Have you seen the Charlton Heston movie, Soylent Green?
It's a memory that pops into mind due to the fact that this 1973 film was set in 2022.
Let it soak in.
It is also a thought because of Biden's economic plan (or the absence of one) and his economic agenda, a lot of the skewed ethos of this world is integrated into our daily lives. It is no wonder that the World Economic Forum keeps pushing new varieties that contain insects' protein onto us and it was only an issue of time before the idea of cannibalism was presented as a concept whose moment had arrived.
In the interest of the environment, our funeral rituals are being modified in accordance with the notion that you'll have nothing to do with it and will be satisfied with that. It's a waste to create an urn to commemorate the person you love dearly as well as it being self-centered. The land should be the property of everyone. You can help to ensure its health by composting loved ones' remains.
Save the planet and also save space.
While this isn't an entirely new idea (it was first introduced in Washington state) it is now becoming fashionable, appealing, and moral.
Of course, California leads the way.
From the San Francisco Gate:
There are two choices regarding how to dispose of a deceased body following the death of a person: burial or cremation.
If you live in California, another option will soon be available to those who want to get off the mortal plane. The choice is composting by humans.
Assembly Bill 351, signed by Gov. Gavin Newsom on Sunday, will permit residents to select composting by hand or organic reduction that is natural (NOR) following the death of the last person to be buried in 2027.
The method of composting a cadaver was legalized within Washington, Colorado, and Oregon. It involves placing the body inside a reused container, covering it with wood chips and then aerating the area to allow microbes and bacteria to flourish. After around a month, remains will begin to decompose and then transform into soil. Companies like Recompose in Washington provide the service in an organic, natural reduction facility.
As opposed to cremation, the method does not require the burning of fossil fuels nor CO2 emissions. National Geographic estimates that cremations in the U.S. alone emit about 360,000 tonnes of carbon dioxide each year.
Ah, climate change. That's why Hair Gel signed it. As I write this, Hairfulness has left the state in order to go to Climate Week NYC in order to push for zero-emission and an electric-only California in 2035. However, he begs people not to plug in their electric cars to avoid overloading the power grid.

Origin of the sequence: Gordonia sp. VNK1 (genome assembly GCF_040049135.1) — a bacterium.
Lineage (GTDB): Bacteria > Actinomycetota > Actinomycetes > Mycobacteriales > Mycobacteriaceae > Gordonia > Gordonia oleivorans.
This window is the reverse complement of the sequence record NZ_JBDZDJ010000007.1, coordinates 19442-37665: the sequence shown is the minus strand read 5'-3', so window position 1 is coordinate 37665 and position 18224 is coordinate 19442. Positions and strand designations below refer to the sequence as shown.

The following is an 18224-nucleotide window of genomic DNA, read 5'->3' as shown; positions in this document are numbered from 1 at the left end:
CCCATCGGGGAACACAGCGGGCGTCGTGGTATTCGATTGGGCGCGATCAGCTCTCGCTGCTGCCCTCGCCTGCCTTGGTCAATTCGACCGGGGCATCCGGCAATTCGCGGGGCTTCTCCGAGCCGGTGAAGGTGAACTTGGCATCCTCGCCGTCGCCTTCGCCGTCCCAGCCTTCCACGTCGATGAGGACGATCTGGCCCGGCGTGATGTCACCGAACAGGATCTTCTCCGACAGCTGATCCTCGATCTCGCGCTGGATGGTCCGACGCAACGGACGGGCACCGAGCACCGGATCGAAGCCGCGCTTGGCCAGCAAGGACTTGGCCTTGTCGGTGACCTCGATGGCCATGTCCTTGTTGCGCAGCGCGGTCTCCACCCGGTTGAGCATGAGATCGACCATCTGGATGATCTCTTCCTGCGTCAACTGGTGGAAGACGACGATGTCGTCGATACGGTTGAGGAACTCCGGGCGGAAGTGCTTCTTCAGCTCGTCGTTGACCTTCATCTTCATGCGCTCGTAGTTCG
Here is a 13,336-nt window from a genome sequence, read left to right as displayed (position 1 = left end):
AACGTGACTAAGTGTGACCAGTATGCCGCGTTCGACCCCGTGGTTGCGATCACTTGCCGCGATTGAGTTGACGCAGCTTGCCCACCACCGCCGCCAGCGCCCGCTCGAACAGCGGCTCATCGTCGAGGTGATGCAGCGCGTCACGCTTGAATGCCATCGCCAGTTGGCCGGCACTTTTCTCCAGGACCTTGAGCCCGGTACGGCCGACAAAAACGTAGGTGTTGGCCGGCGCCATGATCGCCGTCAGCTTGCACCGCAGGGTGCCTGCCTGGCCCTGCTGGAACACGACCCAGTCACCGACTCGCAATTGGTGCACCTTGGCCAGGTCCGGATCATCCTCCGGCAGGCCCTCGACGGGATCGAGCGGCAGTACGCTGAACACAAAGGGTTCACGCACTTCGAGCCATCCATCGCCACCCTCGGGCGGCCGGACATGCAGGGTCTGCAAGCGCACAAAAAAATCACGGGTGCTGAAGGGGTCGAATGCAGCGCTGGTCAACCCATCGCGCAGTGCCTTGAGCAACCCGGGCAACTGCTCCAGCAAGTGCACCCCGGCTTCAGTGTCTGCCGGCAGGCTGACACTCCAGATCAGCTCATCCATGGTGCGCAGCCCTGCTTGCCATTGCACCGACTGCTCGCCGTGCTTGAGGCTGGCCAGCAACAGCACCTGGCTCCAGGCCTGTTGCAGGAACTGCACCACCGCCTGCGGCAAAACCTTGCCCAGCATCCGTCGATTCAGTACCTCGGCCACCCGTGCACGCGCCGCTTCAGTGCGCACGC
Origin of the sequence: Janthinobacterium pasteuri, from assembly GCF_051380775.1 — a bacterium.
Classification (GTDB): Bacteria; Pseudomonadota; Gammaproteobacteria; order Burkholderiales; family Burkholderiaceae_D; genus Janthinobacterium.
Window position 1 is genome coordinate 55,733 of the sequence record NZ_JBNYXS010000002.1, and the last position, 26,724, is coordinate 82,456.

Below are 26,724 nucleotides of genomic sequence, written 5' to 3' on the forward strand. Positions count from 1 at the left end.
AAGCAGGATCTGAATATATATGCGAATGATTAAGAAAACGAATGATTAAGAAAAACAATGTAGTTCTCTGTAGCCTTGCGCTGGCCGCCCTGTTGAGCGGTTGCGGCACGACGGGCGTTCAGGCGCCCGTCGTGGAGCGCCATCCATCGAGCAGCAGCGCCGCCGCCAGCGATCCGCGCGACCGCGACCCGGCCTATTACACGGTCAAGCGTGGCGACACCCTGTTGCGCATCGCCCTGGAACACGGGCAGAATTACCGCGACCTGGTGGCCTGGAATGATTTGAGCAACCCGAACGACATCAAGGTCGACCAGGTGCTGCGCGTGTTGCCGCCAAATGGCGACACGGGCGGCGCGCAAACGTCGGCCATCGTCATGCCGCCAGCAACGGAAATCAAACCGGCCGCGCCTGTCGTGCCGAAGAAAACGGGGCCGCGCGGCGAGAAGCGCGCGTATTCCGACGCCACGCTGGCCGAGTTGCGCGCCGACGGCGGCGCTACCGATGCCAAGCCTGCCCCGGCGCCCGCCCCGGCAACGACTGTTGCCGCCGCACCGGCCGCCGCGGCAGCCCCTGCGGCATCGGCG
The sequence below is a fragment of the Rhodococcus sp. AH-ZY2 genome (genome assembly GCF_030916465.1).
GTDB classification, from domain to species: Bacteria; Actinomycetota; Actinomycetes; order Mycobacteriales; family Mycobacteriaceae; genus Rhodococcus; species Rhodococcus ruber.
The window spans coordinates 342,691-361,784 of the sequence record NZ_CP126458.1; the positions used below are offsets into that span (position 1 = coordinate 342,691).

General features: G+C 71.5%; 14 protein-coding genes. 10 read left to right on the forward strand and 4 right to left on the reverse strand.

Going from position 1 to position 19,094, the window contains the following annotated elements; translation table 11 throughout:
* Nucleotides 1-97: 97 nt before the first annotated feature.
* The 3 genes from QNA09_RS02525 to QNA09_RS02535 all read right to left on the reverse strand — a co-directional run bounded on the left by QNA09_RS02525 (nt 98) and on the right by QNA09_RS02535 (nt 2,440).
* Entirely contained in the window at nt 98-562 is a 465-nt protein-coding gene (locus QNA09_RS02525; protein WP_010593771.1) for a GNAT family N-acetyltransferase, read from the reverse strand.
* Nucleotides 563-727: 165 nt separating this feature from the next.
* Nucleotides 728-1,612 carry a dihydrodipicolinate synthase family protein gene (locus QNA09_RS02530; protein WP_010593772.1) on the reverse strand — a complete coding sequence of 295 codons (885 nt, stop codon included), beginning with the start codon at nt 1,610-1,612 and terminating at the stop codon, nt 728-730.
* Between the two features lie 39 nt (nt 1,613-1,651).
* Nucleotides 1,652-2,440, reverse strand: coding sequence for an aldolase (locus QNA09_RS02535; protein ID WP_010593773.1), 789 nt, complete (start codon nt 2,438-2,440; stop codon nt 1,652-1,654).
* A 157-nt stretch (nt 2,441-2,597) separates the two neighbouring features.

In the beginning of the coronavirus epidemic, the funeral homes were overwhelmed, and Los Angeles County suspended the regulations on emissions from cremations. The bill's author, Democratic Assembly Member Cristina Garcia says that the danger of climate change prompted the law's passage.
“AB 351 will provide an additional option for California residents that is more environmentally-friendly and gives them another choice for burial,” said Garcia in a statement. “With climate change and sea-level rise as very real threats to our environment, this is an alternative method of final disposition that won't contribute emissions into our atmosphere.”
You'll notice that if Cristina Garcia is attached to it, the kickback will be within the human waste, particularly because there's a five-year period between the date of signing the law and its application (2027).
Garcia is the brains behind California legislation that established “period poverty,” gender non-conforming Target aisle, and ” stealing.” Garcia is also among those who are the least corrupt of the California Assembly, which is an awful lot to say. After she was accused of championing #MeToo movement in California's California Assembly in 2018, she was accused of sexual harassment as well as making racist remarks.
It's a great package and completely in line with the image of Democrat Supermajority.
Garcia's 58th District, which lies between SouthGate and Santa Fe Springs in Southern California, forms part of an notorious Corridor of Corruption–elected administrators and officials from the public utilities create an art of robbing the taxpayers while lining their nests. Therefore, bet your money on donuts that when we go through the financial reports of Recompense or the company that is handling this latest boondoggle, we'll discover Garcia's dirty hands throughout the.
The moral considerations for this are also questionable. It is also a source of controversy for the Catholic church, to name an example.